Fire awareness today and every day


May is officially Wildfire Awareness Month. But really, fire awareness and prevention is something we should be practicing every day, especially as we enter the dry summer months.

The catastrophic Labor Day wildfires of 2020 in Oregon are still a fresh reminder of how deadly and quick wildfires can be. The goal of Wildfire Awareness Month is to encourage all citizens to take steps to better prepare their home and communities for wildfires, and work toward becoming a fire-adapted community. Numerous fire prevention agencies and organizations are working together to increase awareness of human-caused wildfires by offering opportunities for people to participate in community fire prevention projects.

When it comes to preventing wildfires, there’s a lot at stake – lives, personal property, and the many values provided by Oregon’s forests and rangelands. In the wildland-urban interface, where residential areas abut forests and other wildlands, wildfires are often started by human activity such as debris burning or lawn mowing, and then spread to the forest. Once underway, a fire follows the fuel, whether it is trees or houses.

The good news is that simple prevention strategies can go a long way toward making your home, family and community safer. Spring is the perfect time to remove dead, flammable vegetation and limb up trees around the yard, making it less likely for a wildfire to spread to your home. Many Oregonians are also gearing up right now for the summer camping season, providing a great opportunity to refresh yourself on campfire safety to prevent the next forest fire.

In that spirit, the Oregon Forest Resources Institute recently awarded a $200,000 grant to the nonprofit Keep Oregon Green Association that will allow them to ramp up their wildfire prevention outreach of encouraging the public to create defensible space around their homes and prevent careless, unwanted wildfires this summer.

About 75% of the wildfires that break out in Oregon each year are human-caused. The number one cause is debris burns, followed by equipment and campfires, according to the Oregon Department of Forestry. We all have a part to play and we can make a difference. The following are fire awareness and prevention actions you can take:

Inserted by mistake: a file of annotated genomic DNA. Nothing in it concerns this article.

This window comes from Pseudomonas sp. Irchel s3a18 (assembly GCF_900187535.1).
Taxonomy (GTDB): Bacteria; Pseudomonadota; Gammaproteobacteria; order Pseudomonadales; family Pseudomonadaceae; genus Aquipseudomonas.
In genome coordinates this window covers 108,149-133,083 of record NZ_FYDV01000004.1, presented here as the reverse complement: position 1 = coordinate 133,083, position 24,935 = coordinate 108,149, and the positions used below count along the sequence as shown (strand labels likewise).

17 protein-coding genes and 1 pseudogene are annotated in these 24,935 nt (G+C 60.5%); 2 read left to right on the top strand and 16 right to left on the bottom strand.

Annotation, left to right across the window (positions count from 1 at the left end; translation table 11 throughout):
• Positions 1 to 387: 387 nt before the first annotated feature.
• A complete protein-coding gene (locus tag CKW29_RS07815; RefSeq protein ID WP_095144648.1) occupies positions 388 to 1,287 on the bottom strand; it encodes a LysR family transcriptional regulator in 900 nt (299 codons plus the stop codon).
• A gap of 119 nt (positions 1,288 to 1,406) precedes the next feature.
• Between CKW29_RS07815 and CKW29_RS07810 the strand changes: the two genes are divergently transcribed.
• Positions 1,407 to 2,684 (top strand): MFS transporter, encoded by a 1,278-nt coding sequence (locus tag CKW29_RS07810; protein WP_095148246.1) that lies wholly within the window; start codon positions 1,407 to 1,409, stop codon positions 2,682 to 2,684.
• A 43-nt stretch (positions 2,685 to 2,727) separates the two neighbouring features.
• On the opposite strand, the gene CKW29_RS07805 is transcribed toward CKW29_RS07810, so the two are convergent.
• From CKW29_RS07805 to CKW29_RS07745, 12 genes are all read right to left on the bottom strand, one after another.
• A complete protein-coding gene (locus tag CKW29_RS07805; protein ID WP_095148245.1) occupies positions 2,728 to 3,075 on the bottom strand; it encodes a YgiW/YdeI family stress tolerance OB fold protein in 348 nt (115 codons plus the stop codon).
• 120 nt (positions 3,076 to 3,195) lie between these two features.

1.      Prepare yourself and your family for a potential evacuation:

·       watch the Oregon State University webinar Be ready, Be Set, Go!

·       build an emergency kit


2.      Be aware of your actions and the risks they pose at home and at work:

·       watch the Fire Safe Home video

·       prepare your home for wildfire


3.      Be aware of your actions and the risks they pose while out and about:

·       watch the Fire Safety Fact Break video

·       dive into fire prevention with Oregon Department of Forestry, including knowing fire closures

Thank you to all the firefighters and support crews who are preparing for the upcoming season. (Take a look inside the career of one courageous wildland firefighter here). Please help firefighters by reducing the risks of fires through being fire aware and working with your local fire department to be educated about community preparedness and evacuation plans.

If you are a forest landowner, there are also numerous actions you can also take to ensure the health of your forest and mitigate the potential risks from wildfire. Those topics are explored on the landowner education website

As Smokey Bear reminds us, “Only you can prevent wildfires.”

From the forest,

Julie Woodward

Senior Manager of Forestry Education


9755 SW Barnes Rd., Suite 210        
Portland, OR 97225        
Phone: 971-673-2944        
Fax: 971-673-2946

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